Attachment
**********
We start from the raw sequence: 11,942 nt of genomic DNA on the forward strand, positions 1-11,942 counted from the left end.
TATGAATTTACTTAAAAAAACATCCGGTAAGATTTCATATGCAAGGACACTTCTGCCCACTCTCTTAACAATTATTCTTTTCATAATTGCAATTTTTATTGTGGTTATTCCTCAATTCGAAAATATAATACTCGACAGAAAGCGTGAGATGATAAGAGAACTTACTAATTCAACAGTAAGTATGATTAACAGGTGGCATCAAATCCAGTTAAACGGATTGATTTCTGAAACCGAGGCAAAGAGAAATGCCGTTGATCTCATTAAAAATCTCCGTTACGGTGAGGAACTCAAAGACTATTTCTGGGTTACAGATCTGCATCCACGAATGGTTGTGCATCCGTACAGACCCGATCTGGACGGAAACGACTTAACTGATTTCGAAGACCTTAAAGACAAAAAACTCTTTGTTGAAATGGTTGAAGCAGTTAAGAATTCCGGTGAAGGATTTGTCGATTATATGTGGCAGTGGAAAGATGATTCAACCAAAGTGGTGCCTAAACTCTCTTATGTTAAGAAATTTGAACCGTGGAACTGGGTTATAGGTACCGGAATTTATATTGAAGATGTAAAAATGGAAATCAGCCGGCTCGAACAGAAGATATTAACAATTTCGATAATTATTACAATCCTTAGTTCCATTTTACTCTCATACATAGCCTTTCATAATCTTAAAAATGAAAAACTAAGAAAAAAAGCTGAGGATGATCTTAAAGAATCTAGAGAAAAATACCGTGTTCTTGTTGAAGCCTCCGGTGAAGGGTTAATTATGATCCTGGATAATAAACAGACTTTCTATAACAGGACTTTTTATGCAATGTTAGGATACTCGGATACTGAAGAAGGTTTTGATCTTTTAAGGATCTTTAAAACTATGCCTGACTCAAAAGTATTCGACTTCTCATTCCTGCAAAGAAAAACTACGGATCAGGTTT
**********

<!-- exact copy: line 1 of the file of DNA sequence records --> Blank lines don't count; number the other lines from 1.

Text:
We start from the raw sequence: 11,942 nt of genomic DNA on the forward strand, positions 1-11,942 counted from the left end.